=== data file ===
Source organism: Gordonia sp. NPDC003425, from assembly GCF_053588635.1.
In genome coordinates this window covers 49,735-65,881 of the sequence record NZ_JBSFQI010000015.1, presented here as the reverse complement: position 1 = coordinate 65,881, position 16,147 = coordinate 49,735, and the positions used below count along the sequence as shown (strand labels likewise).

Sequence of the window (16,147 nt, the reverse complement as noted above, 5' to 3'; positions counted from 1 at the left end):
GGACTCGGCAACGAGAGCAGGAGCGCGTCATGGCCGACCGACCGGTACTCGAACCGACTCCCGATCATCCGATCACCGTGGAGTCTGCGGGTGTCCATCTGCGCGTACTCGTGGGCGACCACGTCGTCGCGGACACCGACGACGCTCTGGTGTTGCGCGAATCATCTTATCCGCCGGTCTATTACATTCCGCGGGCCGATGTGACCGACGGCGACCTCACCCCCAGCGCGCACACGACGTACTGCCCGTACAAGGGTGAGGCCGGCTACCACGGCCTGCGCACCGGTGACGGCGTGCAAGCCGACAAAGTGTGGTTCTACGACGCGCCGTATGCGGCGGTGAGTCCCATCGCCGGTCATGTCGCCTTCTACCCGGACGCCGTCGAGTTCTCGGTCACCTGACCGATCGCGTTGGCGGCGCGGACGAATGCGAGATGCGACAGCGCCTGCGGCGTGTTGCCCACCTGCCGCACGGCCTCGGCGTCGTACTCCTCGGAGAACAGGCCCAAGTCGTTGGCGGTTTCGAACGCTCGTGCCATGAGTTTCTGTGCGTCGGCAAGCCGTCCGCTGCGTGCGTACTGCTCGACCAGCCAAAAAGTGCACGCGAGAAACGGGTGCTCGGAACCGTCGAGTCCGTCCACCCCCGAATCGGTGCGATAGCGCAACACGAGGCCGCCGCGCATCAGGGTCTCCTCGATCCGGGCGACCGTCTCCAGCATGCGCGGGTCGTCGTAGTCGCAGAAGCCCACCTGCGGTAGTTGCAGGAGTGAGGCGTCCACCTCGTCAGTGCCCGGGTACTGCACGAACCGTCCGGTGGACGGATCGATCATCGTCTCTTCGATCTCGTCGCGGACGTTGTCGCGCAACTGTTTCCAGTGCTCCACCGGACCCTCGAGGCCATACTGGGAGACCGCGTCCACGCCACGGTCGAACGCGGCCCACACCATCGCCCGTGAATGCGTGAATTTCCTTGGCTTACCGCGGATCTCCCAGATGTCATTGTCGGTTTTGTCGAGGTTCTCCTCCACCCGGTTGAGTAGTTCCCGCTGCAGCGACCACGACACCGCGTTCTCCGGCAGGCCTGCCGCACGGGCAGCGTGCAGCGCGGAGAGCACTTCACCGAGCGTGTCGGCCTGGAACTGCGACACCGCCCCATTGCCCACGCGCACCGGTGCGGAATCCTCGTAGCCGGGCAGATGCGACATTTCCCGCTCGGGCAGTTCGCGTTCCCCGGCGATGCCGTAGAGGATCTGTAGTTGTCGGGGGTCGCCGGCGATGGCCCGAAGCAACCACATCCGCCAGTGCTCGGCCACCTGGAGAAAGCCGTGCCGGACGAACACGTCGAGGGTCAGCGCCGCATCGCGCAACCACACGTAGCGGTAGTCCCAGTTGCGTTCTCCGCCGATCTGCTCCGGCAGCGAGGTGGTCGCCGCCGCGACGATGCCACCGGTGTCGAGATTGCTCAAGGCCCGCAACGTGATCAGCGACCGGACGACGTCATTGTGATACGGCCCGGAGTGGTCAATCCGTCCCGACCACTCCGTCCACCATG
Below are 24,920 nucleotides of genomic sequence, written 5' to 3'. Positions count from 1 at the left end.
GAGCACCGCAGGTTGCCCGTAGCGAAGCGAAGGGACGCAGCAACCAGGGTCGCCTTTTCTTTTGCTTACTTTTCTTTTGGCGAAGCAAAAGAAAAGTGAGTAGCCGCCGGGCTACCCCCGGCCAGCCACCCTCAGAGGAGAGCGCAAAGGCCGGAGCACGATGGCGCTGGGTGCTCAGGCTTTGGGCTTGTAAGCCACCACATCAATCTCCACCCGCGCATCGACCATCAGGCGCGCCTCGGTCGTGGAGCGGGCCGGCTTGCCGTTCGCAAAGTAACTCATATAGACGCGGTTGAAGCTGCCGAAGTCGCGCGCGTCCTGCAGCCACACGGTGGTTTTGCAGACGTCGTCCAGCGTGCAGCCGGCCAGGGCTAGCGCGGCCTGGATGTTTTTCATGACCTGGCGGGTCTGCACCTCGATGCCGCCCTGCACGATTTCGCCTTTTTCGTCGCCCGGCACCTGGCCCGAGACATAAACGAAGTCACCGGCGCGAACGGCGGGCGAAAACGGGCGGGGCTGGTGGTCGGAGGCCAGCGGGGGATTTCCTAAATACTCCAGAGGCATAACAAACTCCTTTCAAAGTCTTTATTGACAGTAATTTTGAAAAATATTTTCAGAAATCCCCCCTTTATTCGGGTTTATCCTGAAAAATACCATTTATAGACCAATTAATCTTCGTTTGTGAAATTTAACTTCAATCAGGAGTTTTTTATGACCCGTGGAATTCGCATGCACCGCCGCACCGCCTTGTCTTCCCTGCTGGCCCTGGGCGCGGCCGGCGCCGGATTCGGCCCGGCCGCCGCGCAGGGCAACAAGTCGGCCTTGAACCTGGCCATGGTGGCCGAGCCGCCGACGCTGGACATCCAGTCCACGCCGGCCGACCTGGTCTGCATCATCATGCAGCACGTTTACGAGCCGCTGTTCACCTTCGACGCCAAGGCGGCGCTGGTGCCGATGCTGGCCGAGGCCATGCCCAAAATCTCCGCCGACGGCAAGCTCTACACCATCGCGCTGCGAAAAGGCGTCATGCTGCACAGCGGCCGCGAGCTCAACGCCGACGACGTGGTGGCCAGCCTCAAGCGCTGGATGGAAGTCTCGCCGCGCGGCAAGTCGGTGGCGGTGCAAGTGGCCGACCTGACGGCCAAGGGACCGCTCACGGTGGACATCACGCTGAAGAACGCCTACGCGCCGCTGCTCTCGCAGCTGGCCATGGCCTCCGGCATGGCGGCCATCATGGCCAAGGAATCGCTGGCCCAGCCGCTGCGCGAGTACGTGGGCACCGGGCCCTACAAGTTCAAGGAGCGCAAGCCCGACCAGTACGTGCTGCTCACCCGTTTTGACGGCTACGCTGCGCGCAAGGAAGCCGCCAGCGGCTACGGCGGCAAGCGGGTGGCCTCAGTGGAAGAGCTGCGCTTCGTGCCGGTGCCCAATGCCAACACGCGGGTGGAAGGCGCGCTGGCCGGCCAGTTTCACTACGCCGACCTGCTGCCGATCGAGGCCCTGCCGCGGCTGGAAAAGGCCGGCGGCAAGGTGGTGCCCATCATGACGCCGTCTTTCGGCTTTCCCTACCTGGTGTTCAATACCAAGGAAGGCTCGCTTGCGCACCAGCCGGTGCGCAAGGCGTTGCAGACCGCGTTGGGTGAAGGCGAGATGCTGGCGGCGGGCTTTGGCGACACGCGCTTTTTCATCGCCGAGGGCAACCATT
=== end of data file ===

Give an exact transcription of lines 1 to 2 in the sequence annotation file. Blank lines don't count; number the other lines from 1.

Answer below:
Source organism: Gordonia sp. NPDC003425, from assembly GCF_053588635.1.
In genome coordinates this window covers 49,735-65,881 of the sequence record NZ_JBSFQI010000015.1, presented here as the reverse complement: position 1 = coordinate 65,881, position 16,147 = coordinate 49,735, and the positions used below count along the sequence as shown (strand labels likewise).